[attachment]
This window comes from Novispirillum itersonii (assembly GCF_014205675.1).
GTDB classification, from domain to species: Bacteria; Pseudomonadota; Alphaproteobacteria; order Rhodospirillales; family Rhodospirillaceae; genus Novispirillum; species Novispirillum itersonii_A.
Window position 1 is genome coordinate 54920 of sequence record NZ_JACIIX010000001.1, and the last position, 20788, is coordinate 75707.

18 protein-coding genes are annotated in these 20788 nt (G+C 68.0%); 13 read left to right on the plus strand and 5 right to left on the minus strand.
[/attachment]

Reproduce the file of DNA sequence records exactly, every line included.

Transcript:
This window comes from Novispirillum itersonii (assembly GCF_014205675.1).
GTDB classification, from domain to species: Bacteria; Pseudomonadota; Alphaproteobacteria; order Rhodospirillales; family Rhodospirillaceae; genus Novispirillum; species Novispirillum itersonii_A.
Window position 1 is genome coordinate 54920 of sequence record NZ_JACIIX010000001.1, and the last position, 20788, is coordinate 75707.

18 protein-coding genes are annotated in these 20788 nt (G+C 68.0%); 13 read left to right on the plus strand and 5 right to left on the minus strand.